Thursday, March 16, 2006

Lost And Never Found

As the four founding members of Black Sabbath enter the Rock and Roll Hall of Fame, the Nihilist In Golf Pants makes the case for one Mr. Ronald Padavona:

However, the most bizarre exclusion was lead singer Ronnie James Dio of Black Sabbath. He replaced Ozzy Osbourne in 1979 and helped resuscitate the bands career over the course of two studio and one live albums before leaving in 1982. In 1992 he returned for a reunion album of sorts. Next to Osbourne, Dio was the next most popular singer in the band and deserved induction. The snub broke the Fleetwood Mac precedent. In their 1998 induction Peter Green, Danny Kirwin and Jeremy Spencer were inducted alongside eventual replacements Lindsay Buckingham and Stevie Nicks, despite the fact that the Buckingham/Nicks era was clearly responsible for the bands largest commercial successes.
I grew up -- and am now growing old -- listening to Mr. Dio's music. He deserves to be inducted as a member of Black Sabbath, as a member of Rainbow, and as a solo artist. But that's just my opinion. The fact is this: Black Sabbath has entered the RNRHOF. Are they entered as "the original version of Black Sabbath with Ozzy on vocals"? If so, does that mean that a Dio version of the band can be inducted separately at a later date? And if so, will Sharon Osbourne approve?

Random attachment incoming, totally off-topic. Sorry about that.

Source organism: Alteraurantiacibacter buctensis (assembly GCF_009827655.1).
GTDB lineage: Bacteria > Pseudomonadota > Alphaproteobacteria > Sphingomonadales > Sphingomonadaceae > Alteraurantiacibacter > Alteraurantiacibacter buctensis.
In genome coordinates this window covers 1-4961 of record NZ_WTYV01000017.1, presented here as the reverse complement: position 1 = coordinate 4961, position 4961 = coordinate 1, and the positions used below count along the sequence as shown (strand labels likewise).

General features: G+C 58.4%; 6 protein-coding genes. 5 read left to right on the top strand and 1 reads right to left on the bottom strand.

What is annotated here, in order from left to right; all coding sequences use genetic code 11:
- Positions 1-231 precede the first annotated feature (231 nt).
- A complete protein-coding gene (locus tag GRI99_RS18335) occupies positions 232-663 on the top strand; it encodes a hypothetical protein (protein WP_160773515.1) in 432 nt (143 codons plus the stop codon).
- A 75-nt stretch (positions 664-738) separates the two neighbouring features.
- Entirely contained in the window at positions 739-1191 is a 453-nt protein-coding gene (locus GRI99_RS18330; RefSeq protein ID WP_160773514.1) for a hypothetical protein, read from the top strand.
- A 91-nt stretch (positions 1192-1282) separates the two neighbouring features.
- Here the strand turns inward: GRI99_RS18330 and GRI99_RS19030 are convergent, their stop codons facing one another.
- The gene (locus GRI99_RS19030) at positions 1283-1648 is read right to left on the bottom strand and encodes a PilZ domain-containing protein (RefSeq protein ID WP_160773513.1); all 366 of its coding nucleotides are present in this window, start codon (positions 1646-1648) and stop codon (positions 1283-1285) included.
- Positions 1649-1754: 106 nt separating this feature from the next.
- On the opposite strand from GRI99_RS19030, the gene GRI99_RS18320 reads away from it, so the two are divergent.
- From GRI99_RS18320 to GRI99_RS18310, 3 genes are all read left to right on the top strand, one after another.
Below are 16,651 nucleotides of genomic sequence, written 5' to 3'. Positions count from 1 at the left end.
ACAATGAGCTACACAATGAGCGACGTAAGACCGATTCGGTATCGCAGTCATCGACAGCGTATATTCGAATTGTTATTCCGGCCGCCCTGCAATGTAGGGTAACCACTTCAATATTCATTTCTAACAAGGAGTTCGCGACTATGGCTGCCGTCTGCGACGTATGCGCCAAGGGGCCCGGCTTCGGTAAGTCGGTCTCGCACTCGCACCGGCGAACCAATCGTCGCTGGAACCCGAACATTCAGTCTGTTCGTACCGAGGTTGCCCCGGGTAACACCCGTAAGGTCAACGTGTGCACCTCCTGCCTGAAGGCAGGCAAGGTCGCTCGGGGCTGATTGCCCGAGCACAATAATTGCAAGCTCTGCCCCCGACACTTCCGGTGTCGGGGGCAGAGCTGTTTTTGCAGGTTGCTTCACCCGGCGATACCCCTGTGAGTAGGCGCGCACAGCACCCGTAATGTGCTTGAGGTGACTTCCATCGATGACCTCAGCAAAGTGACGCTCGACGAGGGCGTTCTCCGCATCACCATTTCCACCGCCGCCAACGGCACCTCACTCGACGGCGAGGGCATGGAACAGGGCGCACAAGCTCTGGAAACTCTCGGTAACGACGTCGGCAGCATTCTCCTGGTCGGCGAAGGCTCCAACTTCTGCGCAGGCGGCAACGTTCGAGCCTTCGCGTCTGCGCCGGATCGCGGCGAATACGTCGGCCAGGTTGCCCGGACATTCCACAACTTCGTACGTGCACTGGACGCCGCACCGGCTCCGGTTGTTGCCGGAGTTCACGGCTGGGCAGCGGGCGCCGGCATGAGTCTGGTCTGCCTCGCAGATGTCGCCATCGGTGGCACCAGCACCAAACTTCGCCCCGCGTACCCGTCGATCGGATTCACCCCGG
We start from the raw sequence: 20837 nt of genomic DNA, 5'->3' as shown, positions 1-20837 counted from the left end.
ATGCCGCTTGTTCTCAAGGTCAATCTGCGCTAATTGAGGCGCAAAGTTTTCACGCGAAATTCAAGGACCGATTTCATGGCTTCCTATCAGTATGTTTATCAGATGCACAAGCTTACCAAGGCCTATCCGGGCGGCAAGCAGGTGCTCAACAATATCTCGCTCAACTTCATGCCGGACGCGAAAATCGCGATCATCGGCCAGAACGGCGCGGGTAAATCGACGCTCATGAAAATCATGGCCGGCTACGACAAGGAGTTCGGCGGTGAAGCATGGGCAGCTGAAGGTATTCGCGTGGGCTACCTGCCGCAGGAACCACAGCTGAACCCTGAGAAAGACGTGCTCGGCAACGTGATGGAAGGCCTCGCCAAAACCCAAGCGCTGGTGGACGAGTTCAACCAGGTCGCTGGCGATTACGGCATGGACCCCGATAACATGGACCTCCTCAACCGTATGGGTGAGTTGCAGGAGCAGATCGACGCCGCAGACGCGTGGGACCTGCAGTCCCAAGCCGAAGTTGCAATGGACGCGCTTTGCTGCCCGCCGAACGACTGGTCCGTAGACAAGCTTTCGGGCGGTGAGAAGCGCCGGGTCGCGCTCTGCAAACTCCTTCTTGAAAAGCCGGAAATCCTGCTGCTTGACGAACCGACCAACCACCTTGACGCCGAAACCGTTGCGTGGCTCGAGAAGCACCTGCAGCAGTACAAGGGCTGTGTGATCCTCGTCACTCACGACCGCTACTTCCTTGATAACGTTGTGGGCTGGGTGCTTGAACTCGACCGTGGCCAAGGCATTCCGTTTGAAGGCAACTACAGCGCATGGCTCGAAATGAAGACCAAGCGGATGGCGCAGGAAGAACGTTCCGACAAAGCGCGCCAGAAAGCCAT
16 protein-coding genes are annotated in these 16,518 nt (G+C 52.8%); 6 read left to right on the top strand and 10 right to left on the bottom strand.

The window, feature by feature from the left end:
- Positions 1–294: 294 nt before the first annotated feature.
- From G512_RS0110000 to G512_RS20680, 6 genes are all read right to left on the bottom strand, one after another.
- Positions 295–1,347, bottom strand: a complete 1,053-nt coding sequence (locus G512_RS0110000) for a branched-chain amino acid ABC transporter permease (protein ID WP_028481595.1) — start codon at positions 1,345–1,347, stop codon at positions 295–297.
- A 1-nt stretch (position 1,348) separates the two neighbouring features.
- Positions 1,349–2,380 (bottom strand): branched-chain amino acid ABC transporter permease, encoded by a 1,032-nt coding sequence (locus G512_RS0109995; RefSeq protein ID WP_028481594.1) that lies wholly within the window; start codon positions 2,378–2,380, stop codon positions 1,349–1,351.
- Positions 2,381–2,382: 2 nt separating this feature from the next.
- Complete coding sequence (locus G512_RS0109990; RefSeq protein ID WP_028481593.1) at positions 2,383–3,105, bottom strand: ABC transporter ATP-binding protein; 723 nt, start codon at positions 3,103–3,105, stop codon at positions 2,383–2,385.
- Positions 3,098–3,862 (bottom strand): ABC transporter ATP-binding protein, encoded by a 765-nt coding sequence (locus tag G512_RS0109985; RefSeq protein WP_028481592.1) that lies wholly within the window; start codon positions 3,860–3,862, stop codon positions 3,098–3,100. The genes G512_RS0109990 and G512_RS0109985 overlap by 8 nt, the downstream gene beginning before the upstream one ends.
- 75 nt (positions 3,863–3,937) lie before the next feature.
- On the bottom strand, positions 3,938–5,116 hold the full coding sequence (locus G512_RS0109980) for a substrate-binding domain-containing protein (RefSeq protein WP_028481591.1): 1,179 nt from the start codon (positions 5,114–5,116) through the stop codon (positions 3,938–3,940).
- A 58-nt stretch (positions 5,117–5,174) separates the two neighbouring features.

I'm not so sure that the "Fleetwood Mac precedent" is a good thing. Sure, the Buckingham/Nicks era was Fleetwood Mac at its peak. But it would never have happened if it had not been preceded by the Peter Green era. Following this logic, Jimmy Carter ought to receive some kind of award from CPAC or the Heritage Foundation because his presidency led to that of Ronald Reagan.

Dio's time will come; count on it.

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